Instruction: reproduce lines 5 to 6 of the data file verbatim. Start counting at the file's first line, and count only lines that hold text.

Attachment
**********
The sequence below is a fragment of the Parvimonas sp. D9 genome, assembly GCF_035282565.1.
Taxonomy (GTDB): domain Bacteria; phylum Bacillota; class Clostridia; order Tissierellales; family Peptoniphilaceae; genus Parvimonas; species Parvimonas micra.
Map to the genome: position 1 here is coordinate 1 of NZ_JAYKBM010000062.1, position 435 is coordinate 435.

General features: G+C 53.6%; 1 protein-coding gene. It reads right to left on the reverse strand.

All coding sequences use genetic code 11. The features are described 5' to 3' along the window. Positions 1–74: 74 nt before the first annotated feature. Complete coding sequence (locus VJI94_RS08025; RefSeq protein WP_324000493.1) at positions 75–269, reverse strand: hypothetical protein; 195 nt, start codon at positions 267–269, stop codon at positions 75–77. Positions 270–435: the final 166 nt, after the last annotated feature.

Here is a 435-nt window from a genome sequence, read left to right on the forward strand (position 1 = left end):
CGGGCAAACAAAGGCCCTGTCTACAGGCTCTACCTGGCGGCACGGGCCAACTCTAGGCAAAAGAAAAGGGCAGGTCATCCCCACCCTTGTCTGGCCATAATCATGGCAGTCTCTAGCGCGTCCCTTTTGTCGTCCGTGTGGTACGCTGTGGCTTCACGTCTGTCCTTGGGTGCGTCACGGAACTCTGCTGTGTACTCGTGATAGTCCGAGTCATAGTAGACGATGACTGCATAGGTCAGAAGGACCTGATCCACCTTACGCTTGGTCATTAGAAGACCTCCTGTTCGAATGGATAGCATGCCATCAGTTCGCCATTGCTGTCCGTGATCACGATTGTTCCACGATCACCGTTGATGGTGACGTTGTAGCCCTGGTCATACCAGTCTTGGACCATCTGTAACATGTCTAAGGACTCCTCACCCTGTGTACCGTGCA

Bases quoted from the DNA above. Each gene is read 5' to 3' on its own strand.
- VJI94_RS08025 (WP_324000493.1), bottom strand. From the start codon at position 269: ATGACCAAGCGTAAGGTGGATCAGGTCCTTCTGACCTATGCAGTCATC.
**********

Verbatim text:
All coding sequences use genetic code 11. The features are described 5' to 3' along the window. Positions 1–74: 74 nt before the first annotated feature. Complete coding sequence (locus VJI94_RS08025; RefSeq protein WP_324000493.1) at positions 75–269, reverse strand: hypothetical protein; 195 nt, start codon at positions 267–269, stop codon at positions 75–77. Positions 270–435: the final 166 nt, after the last annotated feature.

Here is a 435-nt window from a genome sequence, read left to right on the forward strand (position 1 = left end):